Having looked the past in the eye, having asked for forgiveness and having made amends, let us shut the door on the past - not in order to forget it but in order not to allow it to imprison us.
Sir Arthur Conan Doyle once write something about the mind being like a room and that one should put into it only the furniture and other things one wants and everything that doesn't belong there should be thrown out.
We all have regrets. The older you get the more of them you have. They accompany wrinkles and gray hair like an entourage, nasty folks who weren't invited to your party but came anyway. Recently I was talking with a woman who was feeling very down because she had been remembering her past mistakes and bad things that had been done to her. She said she kept going through her mind trying to imagine what she could have done to avoid them. I told her to stop it. I told her to look forward, not back. I said don't rehearse a show that's closed.
Earlier this year I wrote about the modern Kabbalist who likened the mind to a radio that only plays two stations. On one station you can hear only good news and on the other only bad news. When you aren't alert the radio will automatically switch over to the bad news station. One has to keep switching back to the first station or the mind will give bad news to you all the time. It takes mental discipline to keep focused on only what you want in your mental room.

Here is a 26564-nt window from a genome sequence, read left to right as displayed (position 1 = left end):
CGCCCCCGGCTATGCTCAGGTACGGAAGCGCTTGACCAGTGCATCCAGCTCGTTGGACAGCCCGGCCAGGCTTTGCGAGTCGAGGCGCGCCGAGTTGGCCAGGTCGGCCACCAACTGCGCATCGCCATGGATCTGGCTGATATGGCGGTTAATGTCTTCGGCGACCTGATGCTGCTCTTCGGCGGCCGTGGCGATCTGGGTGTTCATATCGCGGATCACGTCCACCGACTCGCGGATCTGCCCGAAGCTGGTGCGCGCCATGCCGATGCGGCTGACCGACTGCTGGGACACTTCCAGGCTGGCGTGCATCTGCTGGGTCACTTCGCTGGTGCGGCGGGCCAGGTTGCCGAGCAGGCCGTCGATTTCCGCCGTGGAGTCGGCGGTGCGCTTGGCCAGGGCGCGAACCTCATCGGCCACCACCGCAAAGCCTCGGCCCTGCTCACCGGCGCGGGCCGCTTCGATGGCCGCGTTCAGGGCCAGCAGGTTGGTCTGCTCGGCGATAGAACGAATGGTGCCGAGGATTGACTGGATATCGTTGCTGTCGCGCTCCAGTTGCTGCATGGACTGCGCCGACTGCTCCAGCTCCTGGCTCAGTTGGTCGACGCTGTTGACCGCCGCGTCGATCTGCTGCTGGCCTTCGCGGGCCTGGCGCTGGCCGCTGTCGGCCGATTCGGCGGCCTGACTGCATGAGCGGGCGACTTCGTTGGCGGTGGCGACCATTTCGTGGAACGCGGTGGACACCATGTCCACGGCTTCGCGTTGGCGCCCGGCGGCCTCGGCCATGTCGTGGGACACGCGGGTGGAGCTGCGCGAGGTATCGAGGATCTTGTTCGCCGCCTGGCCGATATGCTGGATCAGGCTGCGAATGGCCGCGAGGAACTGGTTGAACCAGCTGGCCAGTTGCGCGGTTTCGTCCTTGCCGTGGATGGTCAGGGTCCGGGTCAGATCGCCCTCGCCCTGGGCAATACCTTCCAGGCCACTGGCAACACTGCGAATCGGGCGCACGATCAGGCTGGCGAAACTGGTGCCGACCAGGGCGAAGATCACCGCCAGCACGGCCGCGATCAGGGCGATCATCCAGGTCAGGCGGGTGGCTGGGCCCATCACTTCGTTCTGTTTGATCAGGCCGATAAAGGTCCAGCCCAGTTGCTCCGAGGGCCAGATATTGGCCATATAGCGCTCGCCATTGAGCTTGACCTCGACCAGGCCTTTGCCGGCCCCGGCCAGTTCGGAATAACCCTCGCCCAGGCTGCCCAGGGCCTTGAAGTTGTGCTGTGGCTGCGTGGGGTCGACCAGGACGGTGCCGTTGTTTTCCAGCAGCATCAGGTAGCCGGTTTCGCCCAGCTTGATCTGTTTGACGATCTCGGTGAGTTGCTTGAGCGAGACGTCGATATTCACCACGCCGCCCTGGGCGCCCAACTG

The past is hard to forget. Regrets pop into the mind without warning. A word, an event, a picture, something triggers a memory and zap! there you are reliving some scene you wish hadn't happened. Something has imprisoned you, locked you up in the wrong room. But fortunately you've a choice, it's called Freedom of Thought. It isn't hard. It just has to be exercised and used. It's easier than losing weight and much easier than giving up cigarettes, take it from me.
As an actor I found it was vitally important in order to clearly and faithfully portray the character that I was always concentrating on what he was thinking. Thus I developed an alarm that would go off whenever my thoughts were wandering into erroneous paths. The silent alarm would go off in my head and a voice would say "What are you thinking about?" Now I find the same alarm in my daily life. It's a habit. A good one.
DB - The Vagabond
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